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HomeGeopolitical CompassWest & Centeral AsiaFrom Turkey to Libya: The EU Migration Partnership from Bad to Worse

From Turkey to Libya: The EU Migration Partnership from Bad to Worse

Author: Mariagiulia Giuffré

Affiliation:  Edge Hill University (UK)

Organization/Publisher: EUROJUS

Date/Place:  March 20, 2017/The Netherlands

Type of Literature:  Analysis

Number of Pages:  8

Link:  http://rivista.eurojus.it/from-turkey-to-libya-the-eu-migration-partnership-from-bad-to-worse/ 

Keywords:  Libya, Migration Partnership Framework, Migration, Turkey

Brief:

The EU’s externalization policy to curtail migratory flows has jeopardized refugees’ fundamental human rights, and legal pathways to Europe should be provided to avoid dangerous journeys and ensure safe access to international protection. To thwart migratory flows and to curtail arrivals, the EU and member states have outsourced migration control through technical and financial support to third countries including Turkey and Libya. Turkey’s hosting a huge number of Syrians due to its geographical proximity with Syria, coupled with the EU’s lack of serious engagement, have made Turkey incapable to ensure sufficient protection. Despite the 2011 MoU (Memorandum of Understanding) between Italy and Libya, the war in the country has made it difficult to thwart arrivals from Africa through Libya. Although Italy has funded the establishment of reception centers where migrants and refugees wait for their voluntary or forced return to their home countries, Libya could not provide adequate refugee protection against UAE bombings of these centers with US weapons. As it has become clear that the EU’s financial and technical support is more about outsourcing accountability via unregulated detention centers, it is time to reassess whether EU and member states have any legal right to stifle migrants—including asylum seekers—and whether Libya is a safe place for refugees. EU member states should process humanitarian visa applications in their embassies, or extend other visa categories to those fleeing as they must issue a visa on humanitarian grounds. Relying upon third countries to deal with the humanitarian flows has jeopardized the basic human rights of refugees and migrants, as it puts the protection of asylum seekers at stake.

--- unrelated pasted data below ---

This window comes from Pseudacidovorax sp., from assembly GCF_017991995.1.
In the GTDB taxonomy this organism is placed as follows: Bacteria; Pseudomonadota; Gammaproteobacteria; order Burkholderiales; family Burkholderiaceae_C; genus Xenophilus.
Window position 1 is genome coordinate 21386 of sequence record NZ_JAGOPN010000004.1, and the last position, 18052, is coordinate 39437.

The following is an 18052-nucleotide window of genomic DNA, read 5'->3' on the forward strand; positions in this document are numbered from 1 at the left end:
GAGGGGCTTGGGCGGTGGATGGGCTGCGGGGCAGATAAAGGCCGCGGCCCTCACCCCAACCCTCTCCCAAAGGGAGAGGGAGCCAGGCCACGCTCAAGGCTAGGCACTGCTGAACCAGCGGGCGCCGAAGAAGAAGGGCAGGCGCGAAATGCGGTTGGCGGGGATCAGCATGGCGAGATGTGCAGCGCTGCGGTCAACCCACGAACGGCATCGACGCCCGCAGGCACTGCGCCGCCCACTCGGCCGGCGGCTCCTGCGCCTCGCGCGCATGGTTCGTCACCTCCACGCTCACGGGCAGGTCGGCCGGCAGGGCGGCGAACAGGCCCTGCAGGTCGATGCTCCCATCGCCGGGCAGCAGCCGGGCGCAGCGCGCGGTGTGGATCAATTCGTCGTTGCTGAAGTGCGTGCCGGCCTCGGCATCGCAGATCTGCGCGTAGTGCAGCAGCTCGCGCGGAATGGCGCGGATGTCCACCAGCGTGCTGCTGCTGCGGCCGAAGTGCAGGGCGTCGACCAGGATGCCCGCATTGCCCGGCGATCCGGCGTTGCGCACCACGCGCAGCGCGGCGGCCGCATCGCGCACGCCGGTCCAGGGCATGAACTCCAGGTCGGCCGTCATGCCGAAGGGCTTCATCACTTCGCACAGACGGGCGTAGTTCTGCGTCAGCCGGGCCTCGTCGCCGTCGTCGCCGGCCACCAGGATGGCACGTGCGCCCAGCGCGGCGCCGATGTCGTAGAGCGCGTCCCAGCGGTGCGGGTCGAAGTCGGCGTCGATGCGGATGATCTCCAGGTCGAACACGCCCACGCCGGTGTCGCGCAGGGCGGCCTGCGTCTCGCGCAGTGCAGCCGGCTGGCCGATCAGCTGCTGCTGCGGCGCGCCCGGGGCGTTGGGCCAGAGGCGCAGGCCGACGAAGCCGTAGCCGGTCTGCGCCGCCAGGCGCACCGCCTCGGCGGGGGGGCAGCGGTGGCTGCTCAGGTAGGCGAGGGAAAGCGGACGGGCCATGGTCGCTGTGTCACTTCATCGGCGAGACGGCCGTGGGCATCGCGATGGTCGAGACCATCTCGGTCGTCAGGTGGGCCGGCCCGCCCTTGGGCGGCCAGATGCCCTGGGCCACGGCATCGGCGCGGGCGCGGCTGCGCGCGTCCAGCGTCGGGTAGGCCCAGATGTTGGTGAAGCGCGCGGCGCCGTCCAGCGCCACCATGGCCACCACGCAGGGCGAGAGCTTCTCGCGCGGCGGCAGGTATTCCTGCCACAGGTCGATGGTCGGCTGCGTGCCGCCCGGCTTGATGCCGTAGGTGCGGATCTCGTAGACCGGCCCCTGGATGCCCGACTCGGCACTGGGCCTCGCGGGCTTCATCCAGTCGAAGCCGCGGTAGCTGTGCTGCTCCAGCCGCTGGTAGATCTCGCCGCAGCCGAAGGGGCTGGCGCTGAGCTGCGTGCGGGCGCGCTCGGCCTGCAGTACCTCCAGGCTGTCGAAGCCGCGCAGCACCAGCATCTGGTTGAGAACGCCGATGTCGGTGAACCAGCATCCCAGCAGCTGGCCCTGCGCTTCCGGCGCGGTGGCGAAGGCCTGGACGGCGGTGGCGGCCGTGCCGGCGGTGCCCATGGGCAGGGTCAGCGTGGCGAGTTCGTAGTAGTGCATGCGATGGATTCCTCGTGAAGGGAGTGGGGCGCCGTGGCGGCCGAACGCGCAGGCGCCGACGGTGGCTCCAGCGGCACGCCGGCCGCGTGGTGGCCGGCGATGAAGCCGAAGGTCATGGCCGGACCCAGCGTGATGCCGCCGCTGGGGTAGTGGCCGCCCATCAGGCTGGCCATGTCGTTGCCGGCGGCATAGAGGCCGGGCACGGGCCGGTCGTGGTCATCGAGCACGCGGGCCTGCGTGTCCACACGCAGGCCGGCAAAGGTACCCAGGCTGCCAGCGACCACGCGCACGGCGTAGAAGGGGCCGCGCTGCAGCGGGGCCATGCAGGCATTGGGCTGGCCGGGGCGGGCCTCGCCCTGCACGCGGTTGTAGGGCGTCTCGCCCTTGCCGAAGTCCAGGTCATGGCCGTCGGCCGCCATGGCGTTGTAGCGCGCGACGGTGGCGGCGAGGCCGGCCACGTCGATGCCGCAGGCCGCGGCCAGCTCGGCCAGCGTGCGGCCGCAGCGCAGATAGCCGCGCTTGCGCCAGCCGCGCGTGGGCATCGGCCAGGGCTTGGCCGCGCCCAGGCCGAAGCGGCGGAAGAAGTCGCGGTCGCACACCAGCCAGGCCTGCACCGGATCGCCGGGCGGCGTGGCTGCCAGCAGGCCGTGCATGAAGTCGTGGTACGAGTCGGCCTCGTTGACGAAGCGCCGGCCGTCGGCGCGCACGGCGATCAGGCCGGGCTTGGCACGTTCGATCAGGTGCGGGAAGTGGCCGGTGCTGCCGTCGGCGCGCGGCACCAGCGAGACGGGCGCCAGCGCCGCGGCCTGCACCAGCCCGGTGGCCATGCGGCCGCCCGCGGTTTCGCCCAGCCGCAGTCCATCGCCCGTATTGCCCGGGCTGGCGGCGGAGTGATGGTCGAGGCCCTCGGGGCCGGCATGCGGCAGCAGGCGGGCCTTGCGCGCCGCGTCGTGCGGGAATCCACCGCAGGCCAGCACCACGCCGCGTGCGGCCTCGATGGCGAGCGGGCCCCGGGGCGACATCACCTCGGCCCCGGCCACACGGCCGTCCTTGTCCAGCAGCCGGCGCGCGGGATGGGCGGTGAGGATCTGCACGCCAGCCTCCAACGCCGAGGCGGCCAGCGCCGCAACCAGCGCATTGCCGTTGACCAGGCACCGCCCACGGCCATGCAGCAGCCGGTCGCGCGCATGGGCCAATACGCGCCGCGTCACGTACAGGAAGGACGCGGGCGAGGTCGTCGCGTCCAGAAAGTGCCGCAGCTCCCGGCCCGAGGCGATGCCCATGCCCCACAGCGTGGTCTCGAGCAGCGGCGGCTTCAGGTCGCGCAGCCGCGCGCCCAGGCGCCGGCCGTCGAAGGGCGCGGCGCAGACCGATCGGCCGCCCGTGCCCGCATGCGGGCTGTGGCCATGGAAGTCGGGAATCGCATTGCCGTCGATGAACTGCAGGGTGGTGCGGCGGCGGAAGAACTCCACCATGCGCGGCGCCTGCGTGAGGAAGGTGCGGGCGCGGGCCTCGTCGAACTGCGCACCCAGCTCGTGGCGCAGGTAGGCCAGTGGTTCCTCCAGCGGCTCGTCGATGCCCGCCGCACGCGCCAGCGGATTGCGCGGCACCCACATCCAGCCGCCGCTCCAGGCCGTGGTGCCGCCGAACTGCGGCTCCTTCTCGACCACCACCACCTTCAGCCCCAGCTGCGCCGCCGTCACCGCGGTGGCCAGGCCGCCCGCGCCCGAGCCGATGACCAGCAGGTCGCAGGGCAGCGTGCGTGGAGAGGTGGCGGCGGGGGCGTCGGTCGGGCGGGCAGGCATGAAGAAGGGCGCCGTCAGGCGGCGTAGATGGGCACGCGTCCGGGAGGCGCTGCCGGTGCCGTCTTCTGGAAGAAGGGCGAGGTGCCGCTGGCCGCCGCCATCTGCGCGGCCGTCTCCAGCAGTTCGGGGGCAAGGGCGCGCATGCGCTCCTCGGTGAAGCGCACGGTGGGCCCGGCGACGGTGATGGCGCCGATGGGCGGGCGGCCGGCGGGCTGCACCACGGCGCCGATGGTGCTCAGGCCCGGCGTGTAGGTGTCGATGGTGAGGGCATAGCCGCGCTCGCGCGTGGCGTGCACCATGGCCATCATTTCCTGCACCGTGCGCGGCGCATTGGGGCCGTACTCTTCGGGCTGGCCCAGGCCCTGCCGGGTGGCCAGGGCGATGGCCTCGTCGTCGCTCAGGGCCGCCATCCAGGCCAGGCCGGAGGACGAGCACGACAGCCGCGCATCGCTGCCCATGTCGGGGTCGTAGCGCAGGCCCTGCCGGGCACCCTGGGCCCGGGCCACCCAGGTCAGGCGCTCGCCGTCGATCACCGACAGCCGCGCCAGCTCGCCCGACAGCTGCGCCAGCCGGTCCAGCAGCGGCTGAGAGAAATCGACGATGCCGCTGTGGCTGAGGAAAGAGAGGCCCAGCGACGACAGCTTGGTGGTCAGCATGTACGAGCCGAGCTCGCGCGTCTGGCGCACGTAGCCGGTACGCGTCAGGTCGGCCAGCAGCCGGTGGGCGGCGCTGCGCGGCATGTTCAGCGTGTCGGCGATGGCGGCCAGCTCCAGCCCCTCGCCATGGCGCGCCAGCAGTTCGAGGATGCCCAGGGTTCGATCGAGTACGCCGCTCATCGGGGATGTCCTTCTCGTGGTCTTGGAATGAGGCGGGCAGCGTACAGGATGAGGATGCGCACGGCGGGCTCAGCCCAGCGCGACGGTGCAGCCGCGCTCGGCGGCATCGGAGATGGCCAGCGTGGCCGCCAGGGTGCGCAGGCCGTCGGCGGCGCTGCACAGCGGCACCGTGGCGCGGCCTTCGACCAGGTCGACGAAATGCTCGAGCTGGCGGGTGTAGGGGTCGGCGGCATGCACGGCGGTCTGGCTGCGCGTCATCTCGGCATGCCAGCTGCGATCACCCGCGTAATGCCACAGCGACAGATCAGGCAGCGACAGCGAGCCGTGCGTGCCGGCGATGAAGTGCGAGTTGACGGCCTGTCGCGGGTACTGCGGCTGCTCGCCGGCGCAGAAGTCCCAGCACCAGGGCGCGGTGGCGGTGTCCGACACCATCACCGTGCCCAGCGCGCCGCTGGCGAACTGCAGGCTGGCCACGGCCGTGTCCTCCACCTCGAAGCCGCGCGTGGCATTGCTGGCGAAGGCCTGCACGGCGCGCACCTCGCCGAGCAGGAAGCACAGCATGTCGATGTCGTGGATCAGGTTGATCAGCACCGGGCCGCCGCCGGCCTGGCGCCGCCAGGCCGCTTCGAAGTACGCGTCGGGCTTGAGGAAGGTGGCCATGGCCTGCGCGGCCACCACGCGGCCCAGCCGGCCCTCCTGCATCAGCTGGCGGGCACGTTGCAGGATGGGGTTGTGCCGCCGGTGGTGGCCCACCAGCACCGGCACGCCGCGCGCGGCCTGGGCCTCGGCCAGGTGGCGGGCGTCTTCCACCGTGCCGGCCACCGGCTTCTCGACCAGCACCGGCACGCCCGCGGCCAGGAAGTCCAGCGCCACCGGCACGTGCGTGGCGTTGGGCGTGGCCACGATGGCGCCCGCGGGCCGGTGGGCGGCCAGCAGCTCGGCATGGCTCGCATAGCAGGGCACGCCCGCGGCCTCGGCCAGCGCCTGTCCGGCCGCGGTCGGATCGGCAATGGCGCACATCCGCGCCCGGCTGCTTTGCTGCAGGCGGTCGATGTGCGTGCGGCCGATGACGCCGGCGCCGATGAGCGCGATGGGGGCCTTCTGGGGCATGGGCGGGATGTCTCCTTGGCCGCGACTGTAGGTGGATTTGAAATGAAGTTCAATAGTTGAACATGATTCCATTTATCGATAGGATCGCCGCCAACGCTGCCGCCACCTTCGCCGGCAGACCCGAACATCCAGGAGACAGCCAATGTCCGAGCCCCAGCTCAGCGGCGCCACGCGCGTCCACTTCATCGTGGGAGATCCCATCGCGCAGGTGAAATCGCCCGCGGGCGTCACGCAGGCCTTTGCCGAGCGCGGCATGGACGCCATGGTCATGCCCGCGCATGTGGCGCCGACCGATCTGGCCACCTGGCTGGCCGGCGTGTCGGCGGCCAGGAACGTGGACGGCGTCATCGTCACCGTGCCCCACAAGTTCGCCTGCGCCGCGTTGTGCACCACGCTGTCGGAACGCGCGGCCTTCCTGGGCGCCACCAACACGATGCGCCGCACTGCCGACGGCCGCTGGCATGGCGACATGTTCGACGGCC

By: Imad Atoui, CIGA Research Associate

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